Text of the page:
And yet here I am now, loving my days at work as much as I love my days at home. I love my colleagues, the activists I work with, the campaigns I work on.

And it allows me to be who I am- which is exactly the person Ramona needs me to be.

A recent F Word article by Jane Chelliah heralded a new groups called Outlaw Mothers – “An outlaw mother is an empowered mother who believes that her personal self-fulfilment is a key enabler of her child’s happiness”. I love that – I am so in.

I am going to be thinking about this a bit more… with some posts in the pipe line imaginatively called “Routine Schmoutine” and “Rules Schmules”. Hehe.

Meanwhile I am off to see if I can teach Ramona how to say “Mamm-a- ry gl -an ds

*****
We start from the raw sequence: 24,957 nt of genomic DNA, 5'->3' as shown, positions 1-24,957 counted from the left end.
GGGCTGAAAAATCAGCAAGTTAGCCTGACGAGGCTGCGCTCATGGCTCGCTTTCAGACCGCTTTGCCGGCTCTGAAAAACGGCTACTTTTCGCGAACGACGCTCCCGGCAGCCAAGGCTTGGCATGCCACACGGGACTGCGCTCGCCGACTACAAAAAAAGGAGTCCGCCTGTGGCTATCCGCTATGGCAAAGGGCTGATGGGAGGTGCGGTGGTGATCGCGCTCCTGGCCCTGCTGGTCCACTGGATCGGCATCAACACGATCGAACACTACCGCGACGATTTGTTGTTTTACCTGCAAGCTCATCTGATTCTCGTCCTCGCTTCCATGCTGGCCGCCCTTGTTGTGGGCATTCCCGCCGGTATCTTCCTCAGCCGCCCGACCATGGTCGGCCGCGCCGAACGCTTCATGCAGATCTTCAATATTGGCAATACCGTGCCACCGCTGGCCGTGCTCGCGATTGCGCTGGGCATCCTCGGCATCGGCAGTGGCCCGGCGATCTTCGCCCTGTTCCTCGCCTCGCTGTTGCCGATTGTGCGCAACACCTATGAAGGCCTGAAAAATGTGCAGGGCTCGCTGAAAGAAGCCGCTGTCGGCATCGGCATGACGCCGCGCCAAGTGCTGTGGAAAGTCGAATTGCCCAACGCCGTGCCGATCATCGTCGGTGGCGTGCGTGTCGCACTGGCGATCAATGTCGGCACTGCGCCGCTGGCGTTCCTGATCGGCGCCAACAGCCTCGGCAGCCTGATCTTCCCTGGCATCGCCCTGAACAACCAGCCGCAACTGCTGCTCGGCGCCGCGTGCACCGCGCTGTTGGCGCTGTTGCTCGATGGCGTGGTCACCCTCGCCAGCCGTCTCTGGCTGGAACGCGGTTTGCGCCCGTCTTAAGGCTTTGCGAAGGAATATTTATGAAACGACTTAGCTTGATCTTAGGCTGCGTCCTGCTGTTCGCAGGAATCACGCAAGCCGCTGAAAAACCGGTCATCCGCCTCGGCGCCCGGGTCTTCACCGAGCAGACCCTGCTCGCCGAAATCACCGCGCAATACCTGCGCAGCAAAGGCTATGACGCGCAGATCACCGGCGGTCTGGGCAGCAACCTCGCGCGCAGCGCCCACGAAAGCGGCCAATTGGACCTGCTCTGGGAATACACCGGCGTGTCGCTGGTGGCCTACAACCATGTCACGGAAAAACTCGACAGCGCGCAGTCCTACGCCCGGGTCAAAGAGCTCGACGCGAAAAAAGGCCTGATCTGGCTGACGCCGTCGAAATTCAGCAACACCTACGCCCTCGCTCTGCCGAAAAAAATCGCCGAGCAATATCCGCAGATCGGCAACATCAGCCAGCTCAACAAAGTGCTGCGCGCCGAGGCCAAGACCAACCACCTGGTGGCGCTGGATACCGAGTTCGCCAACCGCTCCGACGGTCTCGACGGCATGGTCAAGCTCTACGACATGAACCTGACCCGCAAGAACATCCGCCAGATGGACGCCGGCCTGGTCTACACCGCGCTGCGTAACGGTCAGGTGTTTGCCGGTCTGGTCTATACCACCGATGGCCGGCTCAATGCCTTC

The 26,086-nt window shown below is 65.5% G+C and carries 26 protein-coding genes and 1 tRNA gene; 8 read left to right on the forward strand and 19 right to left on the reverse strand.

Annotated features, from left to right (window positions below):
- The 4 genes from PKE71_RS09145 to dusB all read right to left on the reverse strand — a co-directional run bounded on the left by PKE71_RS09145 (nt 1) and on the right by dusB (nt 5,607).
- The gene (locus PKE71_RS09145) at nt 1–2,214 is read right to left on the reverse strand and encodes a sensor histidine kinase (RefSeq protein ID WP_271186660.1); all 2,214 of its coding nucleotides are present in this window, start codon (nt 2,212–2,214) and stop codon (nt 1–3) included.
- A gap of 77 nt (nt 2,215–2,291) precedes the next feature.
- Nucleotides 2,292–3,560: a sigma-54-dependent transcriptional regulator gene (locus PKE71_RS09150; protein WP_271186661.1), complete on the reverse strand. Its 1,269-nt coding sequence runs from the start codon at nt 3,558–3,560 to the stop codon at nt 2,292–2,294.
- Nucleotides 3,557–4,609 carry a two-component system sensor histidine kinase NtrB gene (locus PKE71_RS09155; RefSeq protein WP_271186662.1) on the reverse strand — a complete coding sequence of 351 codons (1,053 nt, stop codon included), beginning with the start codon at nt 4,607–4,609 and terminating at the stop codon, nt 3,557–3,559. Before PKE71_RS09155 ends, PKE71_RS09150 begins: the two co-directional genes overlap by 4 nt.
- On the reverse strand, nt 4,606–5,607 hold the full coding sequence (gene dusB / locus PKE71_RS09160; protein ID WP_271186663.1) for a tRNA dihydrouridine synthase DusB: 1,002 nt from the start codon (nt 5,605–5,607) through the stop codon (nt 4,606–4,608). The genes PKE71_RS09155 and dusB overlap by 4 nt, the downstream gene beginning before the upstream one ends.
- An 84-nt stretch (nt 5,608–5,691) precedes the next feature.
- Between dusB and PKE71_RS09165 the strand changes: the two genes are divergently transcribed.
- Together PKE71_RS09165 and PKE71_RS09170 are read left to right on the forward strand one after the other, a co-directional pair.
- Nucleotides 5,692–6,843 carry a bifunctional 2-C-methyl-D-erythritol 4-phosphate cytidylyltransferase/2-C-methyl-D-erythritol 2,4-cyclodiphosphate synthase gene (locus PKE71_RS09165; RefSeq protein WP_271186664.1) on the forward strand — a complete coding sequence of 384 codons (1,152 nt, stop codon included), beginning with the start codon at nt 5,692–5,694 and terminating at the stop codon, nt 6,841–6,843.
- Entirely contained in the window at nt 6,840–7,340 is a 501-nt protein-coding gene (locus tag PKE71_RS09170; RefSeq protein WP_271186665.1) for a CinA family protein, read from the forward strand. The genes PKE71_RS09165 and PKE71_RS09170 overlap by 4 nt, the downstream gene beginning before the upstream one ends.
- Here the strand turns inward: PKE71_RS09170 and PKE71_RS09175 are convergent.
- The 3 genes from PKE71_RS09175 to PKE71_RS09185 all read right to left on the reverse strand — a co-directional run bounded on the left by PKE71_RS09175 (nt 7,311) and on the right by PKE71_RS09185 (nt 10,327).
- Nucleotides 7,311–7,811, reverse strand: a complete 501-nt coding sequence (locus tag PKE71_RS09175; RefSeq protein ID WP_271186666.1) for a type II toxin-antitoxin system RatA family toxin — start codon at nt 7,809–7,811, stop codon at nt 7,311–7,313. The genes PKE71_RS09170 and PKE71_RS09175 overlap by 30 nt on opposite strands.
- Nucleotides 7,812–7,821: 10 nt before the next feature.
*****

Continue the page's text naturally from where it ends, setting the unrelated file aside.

Attachment parenting, Breastfeeding, Cosleeping

Cosleeping Practicalities

10 February, 2012

Co Co Co Cooooosleeping (To the tune of Sh Sh Sh Shoooooe people. Literally though, how amazing was that programme?) (ARRGH IT’S ON YOUTUBE! BEST DAY OF MY LIFE!)

I have posted recently about our experience of cosleeping; some of the pros and cons , wondering about the fear that drives some people away from it. Whenever we mention cosleeping we are often met with a barrage of questions about the practicalities around it. So I wanted to cover some of those a bit.

Where?
We have a maHUsive bed, like a triple x, super who-ate-all-the pies-king, which we rescued one time. It has saved the night. We can all fit in there with loads of space. However the three of us inevitably end up all squished up at one end. Ramona and I just like snuggling up with Tim. Tim isn’t such a fan.